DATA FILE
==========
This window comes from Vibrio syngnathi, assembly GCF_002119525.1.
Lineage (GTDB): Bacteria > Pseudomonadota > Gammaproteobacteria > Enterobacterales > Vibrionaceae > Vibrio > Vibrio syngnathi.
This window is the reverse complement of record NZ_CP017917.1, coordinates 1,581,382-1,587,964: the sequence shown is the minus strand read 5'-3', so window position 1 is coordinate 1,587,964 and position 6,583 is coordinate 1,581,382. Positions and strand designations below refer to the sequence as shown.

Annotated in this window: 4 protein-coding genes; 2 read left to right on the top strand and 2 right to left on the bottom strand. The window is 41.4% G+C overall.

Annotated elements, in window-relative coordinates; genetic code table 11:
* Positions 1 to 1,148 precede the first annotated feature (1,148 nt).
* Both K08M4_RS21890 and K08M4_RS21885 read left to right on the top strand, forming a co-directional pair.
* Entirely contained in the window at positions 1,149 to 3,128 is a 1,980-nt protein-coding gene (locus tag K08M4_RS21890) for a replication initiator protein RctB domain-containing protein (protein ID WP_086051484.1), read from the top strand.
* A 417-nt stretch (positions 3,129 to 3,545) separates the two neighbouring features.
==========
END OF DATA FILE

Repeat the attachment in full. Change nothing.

This window comes from Vibrio syngnathi, assembly GCF_002119525.1.
Lineage (GTDB): Bacteria > Pseudomonadota > Gammaproteobacteria > Enterobacterales > Vibrionaceae > Vibrio > Vibrio syngnathi.
This window is the reverse complement of record NZ_CP017917.1, coordinates 1,581,382-1,587,964: the sequence shown is the minus strand read 5'-3', so window position 1 is coordinate 1,587,964 and position 6,583 is coordinate 1,581,382. Positions and strand designations below refer to the sequence as shown.

Annotated in this window: 4 protein-coding genes; 2 read left to right on the top strand and 2 right to left on the bottom strand. The window is 41.4% G+C overall.

Annotated elements, in window-relative coordinates; genetic code table 11:
* Positions 1 to 1,148 precede the first annotated feature (1,148 nt).
* Both K08M4_RS21890 and K08M4_RS21885 read left to right on the top strand, forming a co-directional pair.
* Entirely contained in the window at positions 1,149 to 3,128 is a 1,980-nt protein-coding gene (locus tag K08M4_RS21890) for a replication initiator protein RctB domain-containing protein (protein ID WP_086051484.1), read from the top strand.
* A 417-nt stretch (positions 3,129 to 3,545) separates the two neighbouring features.